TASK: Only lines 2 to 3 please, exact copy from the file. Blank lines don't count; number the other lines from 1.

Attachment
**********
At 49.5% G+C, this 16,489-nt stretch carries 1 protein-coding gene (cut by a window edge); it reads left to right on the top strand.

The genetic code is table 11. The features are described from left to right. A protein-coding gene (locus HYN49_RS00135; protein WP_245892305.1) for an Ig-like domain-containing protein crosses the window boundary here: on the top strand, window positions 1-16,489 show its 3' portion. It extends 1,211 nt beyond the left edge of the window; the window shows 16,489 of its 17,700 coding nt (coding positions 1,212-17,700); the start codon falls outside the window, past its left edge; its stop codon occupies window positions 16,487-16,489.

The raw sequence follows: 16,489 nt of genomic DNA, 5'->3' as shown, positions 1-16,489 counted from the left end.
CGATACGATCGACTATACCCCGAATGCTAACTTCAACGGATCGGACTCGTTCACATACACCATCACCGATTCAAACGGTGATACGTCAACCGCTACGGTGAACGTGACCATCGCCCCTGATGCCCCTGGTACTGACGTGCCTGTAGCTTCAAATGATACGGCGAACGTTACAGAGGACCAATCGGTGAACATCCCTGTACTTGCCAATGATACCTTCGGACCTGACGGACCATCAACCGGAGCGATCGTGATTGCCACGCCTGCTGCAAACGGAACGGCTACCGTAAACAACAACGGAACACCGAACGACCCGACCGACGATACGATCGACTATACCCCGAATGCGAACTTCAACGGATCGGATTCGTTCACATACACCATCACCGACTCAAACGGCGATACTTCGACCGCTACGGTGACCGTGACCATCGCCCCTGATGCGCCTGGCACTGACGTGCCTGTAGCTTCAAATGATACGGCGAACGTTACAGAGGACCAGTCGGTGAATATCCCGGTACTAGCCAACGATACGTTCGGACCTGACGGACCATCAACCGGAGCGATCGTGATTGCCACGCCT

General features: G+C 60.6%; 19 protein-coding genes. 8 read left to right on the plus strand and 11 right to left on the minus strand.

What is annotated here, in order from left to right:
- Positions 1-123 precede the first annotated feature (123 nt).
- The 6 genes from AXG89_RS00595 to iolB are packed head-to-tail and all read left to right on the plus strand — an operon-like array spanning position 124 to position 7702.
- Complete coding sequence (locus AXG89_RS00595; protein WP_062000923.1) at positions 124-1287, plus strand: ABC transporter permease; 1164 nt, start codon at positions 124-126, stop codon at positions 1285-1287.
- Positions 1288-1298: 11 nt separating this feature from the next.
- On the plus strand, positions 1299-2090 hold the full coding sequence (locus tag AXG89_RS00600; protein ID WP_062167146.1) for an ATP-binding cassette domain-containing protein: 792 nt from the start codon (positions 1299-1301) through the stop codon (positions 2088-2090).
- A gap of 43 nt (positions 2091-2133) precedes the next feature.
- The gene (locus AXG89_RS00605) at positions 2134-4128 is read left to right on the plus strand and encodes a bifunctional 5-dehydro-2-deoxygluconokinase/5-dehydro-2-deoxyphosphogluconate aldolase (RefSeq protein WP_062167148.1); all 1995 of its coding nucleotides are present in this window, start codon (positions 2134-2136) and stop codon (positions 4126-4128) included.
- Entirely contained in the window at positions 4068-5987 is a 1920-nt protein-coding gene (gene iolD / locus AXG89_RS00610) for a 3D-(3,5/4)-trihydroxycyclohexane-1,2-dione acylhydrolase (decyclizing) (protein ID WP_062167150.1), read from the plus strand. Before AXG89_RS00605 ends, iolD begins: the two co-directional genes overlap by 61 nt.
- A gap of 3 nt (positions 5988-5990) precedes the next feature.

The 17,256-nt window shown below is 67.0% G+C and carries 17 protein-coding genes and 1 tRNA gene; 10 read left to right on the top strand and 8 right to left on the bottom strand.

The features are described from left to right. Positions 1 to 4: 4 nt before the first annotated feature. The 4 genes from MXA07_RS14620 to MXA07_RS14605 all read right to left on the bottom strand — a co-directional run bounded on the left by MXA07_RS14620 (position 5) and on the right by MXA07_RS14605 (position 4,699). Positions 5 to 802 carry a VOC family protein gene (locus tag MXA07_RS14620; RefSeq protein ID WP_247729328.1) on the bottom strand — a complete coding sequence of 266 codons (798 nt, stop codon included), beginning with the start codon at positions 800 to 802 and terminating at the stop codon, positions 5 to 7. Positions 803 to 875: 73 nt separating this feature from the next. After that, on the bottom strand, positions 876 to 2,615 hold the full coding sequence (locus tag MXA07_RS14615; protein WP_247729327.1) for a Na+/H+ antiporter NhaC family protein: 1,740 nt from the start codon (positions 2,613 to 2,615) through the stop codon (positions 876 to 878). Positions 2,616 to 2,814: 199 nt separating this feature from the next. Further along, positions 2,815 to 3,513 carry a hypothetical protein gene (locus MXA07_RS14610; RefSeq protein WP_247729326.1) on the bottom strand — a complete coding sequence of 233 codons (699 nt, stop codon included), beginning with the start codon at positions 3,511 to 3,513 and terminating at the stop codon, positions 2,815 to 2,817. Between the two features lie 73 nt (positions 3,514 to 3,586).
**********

The genetic code is table 11. The features are described from left to right. A protein-coding gene (locus HYN49_RS00135; protein WP_245892305.1) for an Ig-like domain-containing protein crosses the window boundary here: on the top strand, window positions 1-16,489 show its 3' portion. It extends 1,211 nt beyond the left edge of the window; the window shows 16,489 of its 17,700 coding nt (coding positions 1,212-17,700); the start codon falls outside the window, past its left edge; its stop codon occupies window positions 16,487-16,489.

The raw sequence follows: 16,489 nt of genomic DNA, 5'->3' as shown, positions 1-16,489 counted from the left end.